For centuries we have had a perfectly serviceable approach for determining who gets to decide what gets built on a piece of land:  ownership.  If one wanted to control a property, she/he bought it.  But the desire to control property without really owning it is a strong one, and a driving force for much of government regulation.

In Praise of Price Gouging

As I have pointed out any number of times, when supplies of something are short, you can allocate them either by price or by rationing.  Robert Rapier, via Michael Giberson made the point that combining shortages with tough state price-gouging laws inevitably led to rationing and long lines:

Someone asked during a panel discussion at ASPO whether we were going
to have rationing by price. I answered that we are having that now. But
prices aren't going up nearly as much as you would expect during these
sorts of severe shortages. Why? I think it's a fear that dealers have
of being prosecuted for gouging. So, they keep prices where they are,
and they simply run out of fuel when the deliveries don't arrive on
time. If they were allowed to raise prices sharply, people would cut
back on their driving and supplies would be stretched further.

Neal Boortz made the same point yesterday, as the gas shortages in the southeast dragged out (unsurprisingly) for a second week:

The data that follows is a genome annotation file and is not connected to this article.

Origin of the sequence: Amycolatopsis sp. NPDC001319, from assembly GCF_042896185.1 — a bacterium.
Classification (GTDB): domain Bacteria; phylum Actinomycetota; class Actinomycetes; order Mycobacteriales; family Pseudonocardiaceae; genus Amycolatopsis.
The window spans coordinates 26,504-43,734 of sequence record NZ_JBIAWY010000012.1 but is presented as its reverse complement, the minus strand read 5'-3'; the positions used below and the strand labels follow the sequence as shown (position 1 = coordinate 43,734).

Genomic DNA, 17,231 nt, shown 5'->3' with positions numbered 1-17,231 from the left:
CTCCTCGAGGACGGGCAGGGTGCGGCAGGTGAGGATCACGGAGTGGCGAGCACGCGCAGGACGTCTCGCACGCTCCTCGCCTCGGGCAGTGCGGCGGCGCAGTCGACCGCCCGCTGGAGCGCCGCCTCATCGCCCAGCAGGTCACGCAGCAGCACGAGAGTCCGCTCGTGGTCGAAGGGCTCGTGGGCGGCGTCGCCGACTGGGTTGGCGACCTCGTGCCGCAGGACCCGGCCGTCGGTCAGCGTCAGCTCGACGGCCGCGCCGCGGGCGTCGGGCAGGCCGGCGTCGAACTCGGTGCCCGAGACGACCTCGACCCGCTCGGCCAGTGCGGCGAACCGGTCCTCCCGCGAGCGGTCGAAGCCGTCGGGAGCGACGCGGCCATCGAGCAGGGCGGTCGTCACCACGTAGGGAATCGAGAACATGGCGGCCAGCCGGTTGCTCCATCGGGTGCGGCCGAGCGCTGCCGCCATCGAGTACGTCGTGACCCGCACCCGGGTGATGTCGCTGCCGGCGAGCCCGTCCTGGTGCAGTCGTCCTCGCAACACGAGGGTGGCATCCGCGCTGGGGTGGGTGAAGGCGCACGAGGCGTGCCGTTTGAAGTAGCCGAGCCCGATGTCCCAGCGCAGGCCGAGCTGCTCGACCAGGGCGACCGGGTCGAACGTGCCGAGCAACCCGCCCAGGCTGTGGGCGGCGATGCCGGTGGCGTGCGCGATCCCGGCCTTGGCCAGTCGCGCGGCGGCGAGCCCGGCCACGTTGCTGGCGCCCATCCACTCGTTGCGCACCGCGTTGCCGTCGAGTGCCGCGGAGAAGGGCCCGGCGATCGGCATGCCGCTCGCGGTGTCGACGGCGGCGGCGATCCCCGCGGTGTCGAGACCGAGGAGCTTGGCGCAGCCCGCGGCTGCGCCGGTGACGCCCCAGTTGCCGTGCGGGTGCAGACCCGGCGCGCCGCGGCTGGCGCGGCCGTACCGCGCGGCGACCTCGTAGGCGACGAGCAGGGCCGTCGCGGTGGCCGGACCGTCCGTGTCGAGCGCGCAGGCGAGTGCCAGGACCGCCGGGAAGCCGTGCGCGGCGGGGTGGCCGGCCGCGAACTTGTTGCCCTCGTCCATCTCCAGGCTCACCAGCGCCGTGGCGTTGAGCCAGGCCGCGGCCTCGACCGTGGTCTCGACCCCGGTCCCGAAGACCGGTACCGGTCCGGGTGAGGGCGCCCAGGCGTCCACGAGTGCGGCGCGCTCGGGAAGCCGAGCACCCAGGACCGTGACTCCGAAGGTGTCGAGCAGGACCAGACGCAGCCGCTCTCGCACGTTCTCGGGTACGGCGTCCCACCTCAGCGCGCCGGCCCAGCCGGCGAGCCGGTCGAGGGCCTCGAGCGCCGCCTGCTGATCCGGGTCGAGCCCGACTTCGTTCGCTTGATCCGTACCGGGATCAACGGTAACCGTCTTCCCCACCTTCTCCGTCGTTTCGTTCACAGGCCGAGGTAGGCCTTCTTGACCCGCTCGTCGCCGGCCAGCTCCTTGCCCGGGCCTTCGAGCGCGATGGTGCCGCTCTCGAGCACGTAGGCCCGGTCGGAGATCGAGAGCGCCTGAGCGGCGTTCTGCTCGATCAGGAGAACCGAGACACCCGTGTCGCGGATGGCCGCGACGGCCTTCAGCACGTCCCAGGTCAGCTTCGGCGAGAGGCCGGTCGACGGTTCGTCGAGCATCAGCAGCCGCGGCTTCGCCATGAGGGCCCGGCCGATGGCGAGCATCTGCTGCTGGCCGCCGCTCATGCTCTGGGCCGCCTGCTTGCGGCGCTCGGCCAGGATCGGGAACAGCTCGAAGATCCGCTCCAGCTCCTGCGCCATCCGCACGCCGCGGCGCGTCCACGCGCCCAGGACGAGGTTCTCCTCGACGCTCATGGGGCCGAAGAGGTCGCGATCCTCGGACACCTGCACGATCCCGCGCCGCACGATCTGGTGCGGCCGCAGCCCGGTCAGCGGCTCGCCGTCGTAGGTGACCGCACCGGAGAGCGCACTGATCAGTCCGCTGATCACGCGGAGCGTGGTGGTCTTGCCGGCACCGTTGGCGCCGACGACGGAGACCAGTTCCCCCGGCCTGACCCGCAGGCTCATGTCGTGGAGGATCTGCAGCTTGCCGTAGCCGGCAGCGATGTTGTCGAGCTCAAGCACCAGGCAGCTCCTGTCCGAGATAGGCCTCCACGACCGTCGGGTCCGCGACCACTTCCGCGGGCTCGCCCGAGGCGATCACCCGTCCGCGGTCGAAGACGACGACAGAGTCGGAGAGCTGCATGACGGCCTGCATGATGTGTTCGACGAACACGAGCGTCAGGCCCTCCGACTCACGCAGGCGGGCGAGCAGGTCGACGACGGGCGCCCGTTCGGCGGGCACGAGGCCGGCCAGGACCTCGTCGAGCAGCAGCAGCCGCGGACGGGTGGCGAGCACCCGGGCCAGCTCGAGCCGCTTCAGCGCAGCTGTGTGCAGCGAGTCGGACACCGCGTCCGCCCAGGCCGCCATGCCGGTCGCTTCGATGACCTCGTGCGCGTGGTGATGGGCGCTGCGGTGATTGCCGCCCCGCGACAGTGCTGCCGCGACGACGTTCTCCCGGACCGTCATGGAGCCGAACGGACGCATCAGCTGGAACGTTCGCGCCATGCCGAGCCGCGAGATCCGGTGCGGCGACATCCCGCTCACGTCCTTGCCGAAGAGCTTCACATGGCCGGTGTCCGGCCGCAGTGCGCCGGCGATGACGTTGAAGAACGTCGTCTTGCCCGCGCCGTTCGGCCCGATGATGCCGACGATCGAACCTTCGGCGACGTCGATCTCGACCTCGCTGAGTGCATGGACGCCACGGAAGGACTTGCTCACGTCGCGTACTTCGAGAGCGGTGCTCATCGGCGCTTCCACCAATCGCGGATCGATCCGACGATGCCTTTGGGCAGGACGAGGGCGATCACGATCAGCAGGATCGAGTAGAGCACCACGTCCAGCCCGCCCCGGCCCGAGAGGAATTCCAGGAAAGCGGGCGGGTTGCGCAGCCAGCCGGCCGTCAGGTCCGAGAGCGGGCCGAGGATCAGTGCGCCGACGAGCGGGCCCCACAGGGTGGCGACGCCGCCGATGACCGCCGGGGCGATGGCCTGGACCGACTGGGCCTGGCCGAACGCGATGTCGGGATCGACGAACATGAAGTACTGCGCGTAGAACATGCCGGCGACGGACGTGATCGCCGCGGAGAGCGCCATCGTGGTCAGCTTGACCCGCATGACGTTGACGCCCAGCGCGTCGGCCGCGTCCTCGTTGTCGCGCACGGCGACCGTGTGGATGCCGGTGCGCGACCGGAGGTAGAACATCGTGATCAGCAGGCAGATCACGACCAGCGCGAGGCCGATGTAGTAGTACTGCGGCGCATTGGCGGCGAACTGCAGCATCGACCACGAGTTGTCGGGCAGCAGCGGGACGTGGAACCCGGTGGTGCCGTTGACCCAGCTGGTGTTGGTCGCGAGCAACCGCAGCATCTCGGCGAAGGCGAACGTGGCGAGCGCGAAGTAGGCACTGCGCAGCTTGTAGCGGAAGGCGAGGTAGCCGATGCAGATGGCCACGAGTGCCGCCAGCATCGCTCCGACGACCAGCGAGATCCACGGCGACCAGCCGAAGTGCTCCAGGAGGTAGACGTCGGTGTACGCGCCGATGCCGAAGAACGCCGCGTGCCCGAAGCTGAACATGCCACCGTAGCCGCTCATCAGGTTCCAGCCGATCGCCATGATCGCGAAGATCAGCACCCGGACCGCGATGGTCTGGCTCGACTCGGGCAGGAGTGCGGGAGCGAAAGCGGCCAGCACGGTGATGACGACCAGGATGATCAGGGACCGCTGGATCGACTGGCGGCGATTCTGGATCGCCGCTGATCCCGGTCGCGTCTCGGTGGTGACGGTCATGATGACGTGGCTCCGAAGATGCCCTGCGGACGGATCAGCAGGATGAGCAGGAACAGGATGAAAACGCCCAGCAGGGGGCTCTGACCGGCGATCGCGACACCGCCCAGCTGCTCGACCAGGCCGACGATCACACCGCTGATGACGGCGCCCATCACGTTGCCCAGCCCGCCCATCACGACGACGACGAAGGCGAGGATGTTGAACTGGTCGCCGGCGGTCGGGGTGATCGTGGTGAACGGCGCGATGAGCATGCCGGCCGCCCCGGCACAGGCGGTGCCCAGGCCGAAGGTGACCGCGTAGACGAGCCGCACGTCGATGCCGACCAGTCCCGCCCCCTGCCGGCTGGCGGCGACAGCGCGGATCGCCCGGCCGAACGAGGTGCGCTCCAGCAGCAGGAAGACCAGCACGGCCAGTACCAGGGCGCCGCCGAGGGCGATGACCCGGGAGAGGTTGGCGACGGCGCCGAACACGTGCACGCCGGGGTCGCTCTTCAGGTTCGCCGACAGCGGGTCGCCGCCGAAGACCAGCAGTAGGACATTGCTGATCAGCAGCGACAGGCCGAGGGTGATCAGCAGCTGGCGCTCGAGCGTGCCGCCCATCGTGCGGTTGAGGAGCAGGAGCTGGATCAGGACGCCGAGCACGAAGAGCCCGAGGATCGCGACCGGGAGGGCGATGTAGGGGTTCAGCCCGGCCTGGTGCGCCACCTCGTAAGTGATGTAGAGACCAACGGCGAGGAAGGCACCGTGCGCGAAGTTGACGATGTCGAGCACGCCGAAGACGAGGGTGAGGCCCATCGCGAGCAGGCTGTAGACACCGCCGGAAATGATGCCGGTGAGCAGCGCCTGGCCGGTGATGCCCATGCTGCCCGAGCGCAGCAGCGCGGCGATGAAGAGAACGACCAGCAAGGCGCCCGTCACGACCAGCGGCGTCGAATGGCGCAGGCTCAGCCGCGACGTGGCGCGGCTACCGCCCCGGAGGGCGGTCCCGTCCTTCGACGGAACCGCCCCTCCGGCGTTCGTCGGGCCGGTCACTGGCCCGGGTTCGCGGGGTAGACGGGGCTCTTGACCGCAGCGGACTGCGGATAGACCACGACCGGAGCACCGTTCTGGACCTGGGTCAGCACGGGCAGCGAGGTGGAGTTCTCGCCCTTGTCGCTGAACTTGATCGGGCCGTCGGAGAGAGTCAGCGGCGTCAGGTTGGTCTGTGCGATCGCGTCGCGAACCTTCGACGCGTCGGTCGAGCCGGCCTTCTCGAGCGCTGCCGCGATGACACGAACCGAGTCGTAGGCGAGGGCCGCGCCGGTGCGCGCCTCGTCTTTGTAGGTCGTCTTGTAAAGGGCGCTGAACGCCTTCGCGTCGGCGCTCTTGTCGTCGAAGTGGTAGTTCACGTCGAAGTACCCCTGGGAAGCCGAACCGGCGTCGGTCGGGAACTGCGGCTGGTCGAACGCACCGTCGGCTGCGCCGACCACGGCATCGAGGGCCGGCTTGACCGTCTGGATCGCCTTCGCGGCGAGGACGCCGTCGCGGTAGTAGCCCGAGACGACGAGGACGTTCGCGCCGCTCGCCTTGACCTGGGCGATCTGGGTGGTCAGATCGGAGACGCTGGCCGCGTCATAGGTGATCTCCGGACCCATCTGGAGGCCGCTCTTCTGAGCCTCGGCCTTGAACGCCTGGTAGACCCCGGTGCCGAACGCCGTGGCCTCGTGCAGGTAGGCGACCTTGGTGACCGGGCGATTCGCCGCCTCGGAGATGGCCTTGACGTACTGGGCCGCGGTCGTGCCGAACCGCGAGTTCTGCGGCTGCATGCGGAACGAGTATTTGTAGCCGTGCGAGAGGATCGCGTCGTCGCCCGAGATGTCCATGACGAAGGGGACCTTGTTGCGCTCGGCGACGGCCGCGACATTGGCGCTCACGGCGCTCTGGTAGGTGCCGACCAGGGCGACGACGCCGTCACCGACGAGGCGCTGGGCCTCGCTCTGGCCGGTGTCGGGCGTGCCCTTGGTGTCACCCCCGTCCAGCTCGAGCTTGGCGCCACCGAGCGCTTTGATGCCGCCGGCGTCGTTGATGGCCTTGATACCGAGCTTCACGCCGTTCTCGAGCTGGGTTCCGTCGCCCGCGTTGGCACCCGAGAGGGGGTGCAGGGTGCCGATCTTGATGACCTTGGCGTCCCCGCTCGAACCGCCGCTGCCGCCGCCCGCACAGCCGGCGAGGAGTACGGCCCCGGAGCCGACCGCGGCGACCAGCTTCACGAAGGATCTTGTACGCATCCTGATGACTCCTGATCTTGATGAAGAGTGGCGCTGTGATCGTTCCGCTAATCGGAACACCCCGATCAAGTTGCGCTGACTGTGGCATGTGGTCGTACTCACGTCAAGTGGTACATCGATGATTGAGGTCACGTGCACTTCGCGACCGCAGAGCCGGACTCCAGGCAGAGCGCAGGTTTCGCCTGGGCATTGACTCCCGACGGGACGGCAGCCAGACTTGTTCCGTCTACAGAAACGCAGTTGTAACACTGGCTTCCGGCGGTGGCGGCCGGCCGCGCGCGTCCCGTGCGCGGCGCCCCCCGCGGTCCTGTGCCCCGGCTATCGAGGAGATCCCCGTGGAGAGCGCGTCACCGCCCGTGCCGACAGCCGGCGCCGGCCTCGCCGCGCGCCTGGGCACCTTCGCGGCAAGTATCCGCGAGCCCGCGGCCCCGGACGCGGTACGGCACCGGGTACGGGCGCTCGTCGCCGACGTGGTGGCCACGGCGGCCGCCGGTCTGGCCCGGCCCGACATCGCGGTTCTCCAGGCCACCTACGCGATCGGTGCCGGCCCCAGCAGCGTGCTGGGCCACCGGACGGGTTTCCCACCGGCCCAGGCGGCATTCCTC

nearly 200 gas stations in Atlanta are being investigated for price gouging.  Don't investigate them!  Reward them!  Price gouging is exactly what we need!  It should be encouraged, not investigated....

The real problem now is panic buying.  People will run their tanks
down by about one-third and then rush off to a gas station.  Lines of
cars are following gas tanker trucks around Atlanta. The supplies are
coming back up, but as long as people insist on keeping every car they
own filled to the top and then filling a few gas cans to boot, we're
going to have these outages and these absurd lines. 

So, how do you stop the panic buying?  Easy.  You let the market do
what the market does best, control demand and supply through the price
structure.  The demand for gas outstrips the supply right now, so allow
gas stations respond by raising the price of gas .. raise it as much as
they want.  I'm serious here so stop your screaming.  The governor
should hold a press conference and announce that effective immediately
there is no limit on what gas stations can charge for gas.  I heard
that there was some gas station in the suburbs charging $8.00 a
gallon.  Great!  That's what they all should be doing.  Right now the
price of gasoline in Atlanta is artificially low and being held down by
government.  That's exacerbating the problem, not helping it.  Demand
is not being squelched by price. 

As the prices rise, the point will be reached where people will say
"I'm fed up with this.  I'll ride with a friend, take the bus or just
sit home before I'll pay this for a gallon of gas."  Once the price of
a gallon starts to evoke that kind of reaction, we're on our way to
solving the problem.  When gas costs, say, $8.00 people aren't going to
fill their tanks.  They also aren't going to rush home to get their